Friday, June 27, 2008


    HURRAH FOR THE REPUBLIC! If there is any flesh left on the bones of Thomas Jefferson, his desiccated lips must be curled into a smile at this moment! The Federal Recluse has been waiting with bated breath for the decision just rendered by the Supreme Court regarding the nature of the Second Amendment. As you probably know, the question before the Court was whether that amendment recognized an individual right to keep and bear arms, or whether that right was reserved only for state militias, i.e. National Guard units. Five Justices at least have sufficient regard for individual liberty to have voted for the individual rights interpretation.

    No other decision could have been rendered without leaving the Constitution little more than a shredded piece of tissue to be discarded completely. Your individual right to keep and bear arms is the keystone of all your other liberties. In all likelihood, without it, those other liberties recognized—not conferred—by the Bill of Rights would not last long. There are monsters in this world, would-be tyrants who would enslave you it they could. The world is full of examples of people who have first been disarmed by those monsters, and then enslaved—or murdered—by them. But arms keep those monsters at bay. Monsters are terrified by guns. They are horrified by a free, armed populace. It is said that Joseph Stalin was so afraid of being assassinated by some rogue gun owner that he kept numerous lookalike doubles scattered all over the Soviet Union. Virtually no one ever knew where Stalin really was because, even in a country over which he had an iron grip and whose citizens he had largely disarmed, he was afraid that somewhere out there some liberty-loving person would end his reign of terror.

    Arms are the ultimate guarantor of liberty. The Framers intended that you should have the ability, should all peaceful means fail, of violently overthrowing tyrannical government. Certainly they considered the benefits of an individual's ability to keep arms for the defense of life, home and property. But from a political standpoint, which was a major concern, it was the overthrow of tyrannical government that was at the heart of the matter. You must have that ability, or you will find yourself a subject and not a citizen. Your liberty, your very life, will be at the mercy—at the whim—of any tyrant who happens to receive a plurality of the popular vote.

    In the immediate aftermath of this decision, it is clear that its detractors continue to cling to the belief that the "well regulated militia" clause of the amendment limits the right to keep and bear arms only to state militias, usually interpreted to mean National Guard units. Nothing could be further from the truth. In reading the words of the Framers, during and after the Founding Era, it is crystal clear that among their greatest fears was a standing army. Thousands of years of history, as well as their own experiences under the heel of the British during the colonial period, taught them that a permanent, professional standing army represented a great danger to a free people. The very last thing they would have done in writing the Bill of Rights would have been to restrict access to arms to such an organization. Further, such an interpretation flies in the face of the very intent of the Bill of Rights itself. Its whole purpose was to place limits on government, and certainly not to grant that government a monopoly on the use of force. In the context of the entire Bill of Rights, the National Guard interpretation of the Second Amendment is, quite literally, ridiculous.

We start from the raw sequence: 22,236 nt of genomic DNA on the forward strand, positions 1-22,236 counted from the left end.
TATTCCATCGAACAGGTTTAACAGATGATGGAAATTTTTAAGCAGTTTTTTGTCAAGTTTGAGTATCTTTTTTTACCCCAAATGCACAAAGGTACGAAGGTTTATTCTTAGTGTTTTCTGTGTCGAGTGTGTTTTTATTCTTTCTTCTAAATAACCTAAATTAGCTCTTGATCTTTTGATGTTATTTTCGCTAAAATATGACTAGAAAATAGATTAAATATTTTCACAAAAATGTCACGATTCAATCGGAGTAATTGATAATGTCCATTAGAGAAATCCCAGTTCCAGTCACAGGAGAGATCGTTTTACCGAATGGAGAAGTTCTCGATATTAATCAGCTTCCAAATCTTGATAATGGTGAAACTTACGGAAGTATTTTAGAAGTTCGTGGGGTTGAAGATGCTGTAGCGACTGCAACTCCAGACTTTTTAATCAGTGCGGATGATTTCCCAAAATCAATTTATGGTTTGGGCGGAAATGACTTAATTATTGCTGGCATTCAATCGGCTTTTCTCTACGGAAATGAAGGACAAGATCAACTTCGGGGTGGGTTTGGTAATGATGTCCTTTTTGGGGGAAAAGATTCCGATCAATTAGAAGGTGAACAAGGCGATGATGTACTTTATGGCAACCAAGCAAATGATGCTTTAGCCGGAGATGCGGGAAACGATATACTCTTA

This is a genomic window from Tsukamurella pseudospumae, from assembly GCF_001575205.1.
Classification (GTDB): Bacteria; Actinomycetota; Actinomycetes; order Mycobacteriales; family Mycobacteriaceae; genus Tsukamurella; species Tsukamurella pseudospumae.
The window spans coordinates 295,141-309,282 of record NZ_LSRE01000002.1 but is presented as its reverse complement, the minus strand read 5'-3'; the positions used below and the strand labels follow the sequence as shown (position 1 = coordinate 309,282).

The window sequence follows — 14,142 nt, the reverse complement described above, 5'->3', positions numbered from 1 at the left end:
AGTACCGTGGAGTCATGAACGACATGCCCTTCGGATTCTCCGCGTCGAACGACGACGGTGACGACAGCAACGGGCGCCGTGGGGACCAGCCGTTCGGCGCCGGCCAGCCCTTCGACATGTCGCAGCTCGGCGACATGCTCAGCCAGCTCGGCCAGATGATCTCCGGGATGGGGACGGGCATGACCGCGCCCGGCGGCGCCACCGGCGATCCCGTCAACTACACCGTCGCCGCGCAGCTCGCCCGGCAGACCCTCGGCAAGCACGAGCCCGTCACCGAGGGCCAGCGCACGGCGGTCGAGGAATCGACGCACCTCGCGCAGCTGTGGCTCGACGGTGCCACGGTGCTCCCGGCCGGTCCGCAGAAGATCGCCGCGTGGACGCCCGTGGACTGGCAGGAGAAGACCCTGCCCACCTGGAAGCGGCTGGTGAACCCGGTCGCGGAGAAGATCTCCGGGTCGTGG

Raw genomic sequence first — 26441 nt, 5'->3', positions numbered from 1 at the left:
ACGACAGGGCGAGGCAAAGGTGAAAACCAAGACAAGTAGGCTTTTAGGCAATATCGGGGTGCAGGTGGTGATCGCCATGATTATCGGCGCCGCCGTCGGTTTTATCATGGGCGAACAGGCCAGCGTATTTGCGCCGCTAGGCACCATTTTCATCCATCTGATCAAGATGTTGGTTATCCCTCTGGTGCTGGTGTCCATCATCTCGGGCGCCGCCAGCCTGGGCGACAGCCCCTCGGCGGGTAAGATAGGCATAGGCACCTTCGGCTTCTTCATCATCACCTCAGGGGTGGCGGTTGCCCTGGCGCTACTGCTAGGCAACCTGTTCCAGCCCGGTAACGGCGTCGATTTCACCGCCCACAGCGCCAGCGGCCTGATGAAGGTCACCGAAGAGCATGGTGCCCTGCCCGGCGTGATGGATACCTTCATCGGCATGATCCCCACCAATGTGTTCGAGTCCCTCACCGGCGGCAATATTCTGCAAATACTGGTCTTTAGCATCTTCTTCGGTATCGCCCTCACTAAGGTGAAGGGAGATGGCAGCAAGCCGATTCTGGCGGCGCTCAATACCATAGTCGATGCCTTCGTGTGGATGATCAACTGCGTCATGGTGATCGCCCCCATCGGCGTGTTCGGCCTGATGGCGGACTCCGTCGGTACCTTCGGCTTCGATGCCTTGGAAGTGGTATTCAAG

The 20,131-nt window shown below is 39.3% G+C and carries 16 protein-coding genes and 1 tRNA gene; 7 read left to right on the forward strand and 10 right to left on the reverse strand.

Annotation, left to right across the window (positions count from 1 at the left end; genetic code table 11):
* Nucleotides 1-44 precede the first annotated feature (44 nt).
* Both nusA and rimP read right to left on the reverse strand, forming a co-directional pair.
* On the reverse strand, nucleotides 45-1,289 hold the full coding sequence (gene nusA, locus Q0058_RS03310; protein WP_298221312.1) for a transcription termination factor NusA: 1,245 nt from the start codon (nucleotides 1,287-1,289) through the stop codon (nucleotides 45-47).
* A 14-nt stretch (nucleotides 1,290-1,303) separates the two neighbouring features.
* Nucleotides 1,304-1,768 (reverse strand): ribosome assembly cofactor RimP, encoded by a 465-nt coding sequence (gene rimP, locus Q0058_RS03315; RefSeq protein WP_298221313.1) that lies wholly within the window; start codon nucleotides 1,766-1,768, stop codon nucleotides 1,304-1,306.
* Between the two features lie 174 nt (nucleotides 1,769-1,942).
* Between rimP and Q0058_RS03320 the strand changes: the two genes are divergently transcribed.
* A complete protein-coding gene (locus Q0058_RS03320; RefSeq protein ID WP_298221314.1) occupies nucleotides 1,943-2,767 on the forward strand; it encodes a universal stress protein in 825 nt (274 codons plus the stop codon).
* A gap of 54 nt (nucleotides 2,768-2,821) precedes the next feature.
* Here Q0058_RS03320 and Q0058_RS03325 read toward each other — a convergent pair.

So what did the authors of the Second Amendment mean when they used the phrase "a well regulated militia" if not a standing army? Centuries of Anglo-American law and tradition answer that question. The militia to which they were referring, in 1791 and to this very day, is the unorganized militia of the United States, which consists of all able bodied men. The idea was that if all men were armed, the United States could not be conquered by any foreign power. An invader would have to take the country house by house. If anyone thinks that such a concept is outdated, they must consider the fact that after the attack on Pearl Harbor, not so long ago, the Japanese considered an invasion of the west coast of the United States but abandoned the notion after study revealed the almost universal ownership of firearms among the American population. They realized that the Japanese Imperial Army was inadequate to the task. The thought of millions of armed citizens sniping at them from behind every rock, tree and building convinced them of the futility of such an endeavor.

    There will be a great deal more concerning the right to keep and bear arms in future entries. The Federal Recluse is among its staunchest supporters. This entry is celebratory: we have taken a giant step in the direction of individual liberty. Those who oppose that freedom, and there are many of them, have this day assumed the role of ankle-biters in the American body politic. They will continue to try to gnaw away, like the rats that they are, at your liberty as just confirmed by the Court. But their legs have been knocked out from under them. There is a great deal of work to be done at the state and local level to drive these rats back into their holes. But at last there is a glimmer of light on the horizon. A brilliant sun will rise over a country that is freer today than it was yesterday, and the rats will scurry from the blazing light. Break open the champagne and toast American liberty! Mr. Jefferson would.

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